Kintsukuroi Christmas

Have you ever opened a Christmas present to find it wasn’t quite what you expected?

I confess, I hate Secret Santa. I’ve been scarred more than once. One time a group of my friends decided it would be good to do a Secret Santa. I spend an hour or two making sure that I found a present for my secret santa that was good quality, something small but meaningful. After all, no one wants to get some dud present. In the end I bought this person a small sampler of some good quality chocolates – something discreet, tasteful and universally enjoyed.

In return, I got a tin of cat food … and not even good quality cat food, but the cheapest generic cat food from the worst supermarket chain.

Stunned, I remember stammering, “But … I don’t have a cat …” (For the record, my friends were very unsympathetic and thought it was extremely hilarious).

Another time for a workplace Secret Santa, I had to buy for one of my receptionists. Again, I thought about something that would be discreet, tasteful and universally enjoyed, and I tracked down a small gift box from the Body Shop.

In return, I got batteries, and again, not good batteries, but the cheap variety that have lost half their charge before you even take them from the packet. To rub salt into that particular wound, my secret santa revealed himself as one of the other doctors in the practice, who proudly said, “You’ve got kids, so I thought batteries would be a great present for all of the toys they’re going to get.”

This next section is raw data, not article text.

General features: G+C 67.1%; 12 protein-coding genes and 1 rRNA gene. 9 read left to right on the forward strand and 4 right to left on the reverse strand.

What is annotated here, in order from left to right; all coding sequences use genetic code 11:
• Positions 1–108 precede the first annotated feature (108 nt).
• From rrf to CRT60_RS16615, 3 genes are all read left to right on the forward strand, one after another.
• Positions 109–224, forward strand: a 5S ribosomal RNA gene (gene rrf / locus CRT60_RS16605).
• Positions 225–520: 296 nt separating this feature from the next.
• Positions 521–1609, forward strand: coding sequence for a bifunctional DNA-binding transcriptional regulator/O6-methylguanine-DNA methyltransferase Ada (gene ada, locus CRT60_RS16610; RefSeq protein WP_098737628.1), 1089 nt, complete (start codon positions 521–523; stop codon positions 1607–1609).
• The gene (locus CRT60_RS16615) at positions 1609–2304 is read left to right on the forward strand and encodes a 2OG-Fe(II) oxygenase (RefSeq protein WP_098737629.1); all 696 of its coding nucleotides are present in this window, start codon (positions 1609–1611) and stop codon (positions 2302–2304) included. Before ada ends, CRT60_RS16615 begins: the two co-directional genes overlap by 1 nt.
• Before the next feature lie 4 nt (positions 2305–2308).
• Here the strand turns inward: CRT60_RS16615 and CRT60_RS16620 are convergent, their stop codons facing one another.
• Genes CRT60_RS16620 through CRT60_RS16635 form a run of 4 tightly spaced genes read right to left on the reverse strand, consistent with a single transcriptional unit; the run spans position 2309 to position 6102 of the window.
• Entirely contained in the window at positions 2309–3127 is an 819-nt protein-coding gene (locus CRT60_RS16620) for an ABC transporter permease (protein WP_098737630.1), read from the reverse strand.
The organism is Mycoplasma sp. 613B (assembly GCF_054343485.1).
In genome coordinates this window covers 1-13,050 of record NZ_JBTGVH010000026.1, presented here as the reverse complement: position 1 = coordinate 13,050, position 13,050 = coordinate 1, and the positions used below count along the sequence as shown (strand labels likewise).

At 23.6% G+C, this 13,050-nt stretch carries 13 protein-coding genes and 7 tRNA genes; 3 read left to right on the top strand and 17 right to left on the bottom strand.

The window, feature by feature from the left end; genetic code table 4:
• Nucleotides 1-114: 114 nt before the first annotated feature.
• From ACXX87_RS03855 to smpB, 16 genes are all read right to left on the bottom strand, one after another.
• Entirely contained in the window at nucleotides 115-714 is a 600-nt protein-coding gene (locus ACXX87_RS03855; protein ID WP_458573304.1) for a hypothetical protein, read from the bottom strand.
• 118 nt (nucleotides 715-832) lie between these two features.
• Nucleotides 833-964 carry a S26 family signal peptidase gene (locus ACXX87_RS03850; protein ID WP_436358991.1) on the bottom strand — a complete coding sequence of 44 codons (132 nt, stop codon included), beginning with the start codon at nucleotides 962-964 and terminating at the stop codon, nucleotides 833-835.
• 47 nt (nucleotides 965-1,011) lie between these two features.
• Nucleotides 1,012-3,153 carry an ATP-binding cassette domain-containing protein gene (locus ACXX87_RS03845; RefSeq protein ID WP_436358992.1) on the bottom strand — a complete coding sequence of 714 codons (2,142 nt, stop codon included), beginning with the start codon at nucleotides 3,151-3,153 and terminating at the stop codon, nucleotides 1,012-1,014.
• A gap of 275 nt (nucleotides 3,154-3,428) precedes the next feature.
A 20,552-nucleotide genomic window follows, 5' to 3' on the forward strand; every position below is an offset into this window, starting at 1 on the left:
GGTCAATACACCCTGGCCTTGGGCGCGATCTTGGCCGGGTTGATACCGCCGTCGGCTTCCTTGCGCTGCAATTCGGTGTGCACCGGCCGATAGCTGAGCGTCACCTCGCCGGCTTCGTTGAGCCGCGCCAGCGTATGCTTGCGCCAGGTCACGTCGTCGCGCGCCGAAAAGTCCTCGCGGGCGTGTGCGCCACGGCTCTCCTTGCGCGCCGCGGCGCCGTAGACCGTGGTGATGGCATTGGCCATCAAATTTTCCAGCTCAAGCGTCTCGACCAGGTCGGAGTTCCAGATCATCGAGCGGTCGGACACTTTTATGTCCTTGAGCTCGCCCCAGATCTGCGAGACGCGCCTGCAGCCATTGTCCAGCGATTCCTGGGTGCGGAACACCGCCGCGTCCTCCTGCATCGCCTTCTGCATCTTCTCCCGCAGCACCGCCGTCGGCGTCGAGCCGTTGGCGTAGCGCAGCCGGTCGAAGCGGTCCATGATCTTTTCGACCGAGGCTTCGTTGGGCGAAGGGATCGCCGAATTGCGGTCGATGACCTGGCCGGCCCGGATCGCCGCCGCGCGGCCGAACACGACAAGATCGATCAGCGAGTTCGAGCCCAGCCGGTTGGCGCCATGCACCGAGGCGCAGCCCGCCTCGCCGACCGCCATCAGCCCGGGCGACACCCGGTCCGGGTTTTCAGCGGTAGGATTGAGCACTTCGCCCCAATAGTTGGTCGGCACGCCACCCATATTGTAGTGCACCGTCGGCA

Dude, I’ve got Asperger’s, and even I know that was a sucky present! So, uh, thanks?

Ever since the first Christmas more than two thousand years ago, Christmas is a time of giving gifts. In the description of the first Christmas in the Bible, the three magi (or wise men) brought the baby Jesus three gifts – gold, frankincense and myrrh. Interestingly, history suggests that these gifts were extraordinarily precious which in ancient times made them standard gifts to honour a king or deity. Gold as we know is a precious metal. Frankincense was used as perfume or incense and myrrh was used as an anointing oil. These same three items were apparently among the gifts, recorded in ancient inscriptions, that King Seleucus II Callinicus offered to the god Apollo at the temple in Miletus in 243 B.C.E.

Christmas presents have come a long way since then, and even more so in the last century. My father was born in a poor part of northern England at the end of the great depression, the youngest child of a family of ten children. He would tell me of his Christmases growing up and how his brothers and sisters looked forward to getting an apple, an orange and some nuts in their Christmas stockings. When I was a pre-teen in the 80’s, I got books and clothes, cricket gear and matchbox cars (hey, they were cool back in the day). This Christmas, all my tween and teen children want is electronic consoles (my son has his heart set on a Wii Switch). I don’t dare think what my grandchildren will be asking for at Christmas time in twenty or thirty years’ time.

Whether you get presents fit for a king or you end up with the booby prize of generic cat food, we at least expect our presents to work. No one wants a broken present after all. So imagine if when you opened your Christmas present, it was cracked, or chipped, or broken. What would you do? Would you keep it, or hope that the person who gave it to you kept the receipt?

There’s an ancient Japanese tradition that would not only keep things which were broken, in repairing them, would make them even more precious. For more than 400 years, the Japanese people have practiced kintsukuroi. Kintsukuroi (pronounced ‘kint soo koo ree’) is the art of repairing broken pottery with gold or silver lacquer, and the deep understanding that the piece is more beautiful for having been broken.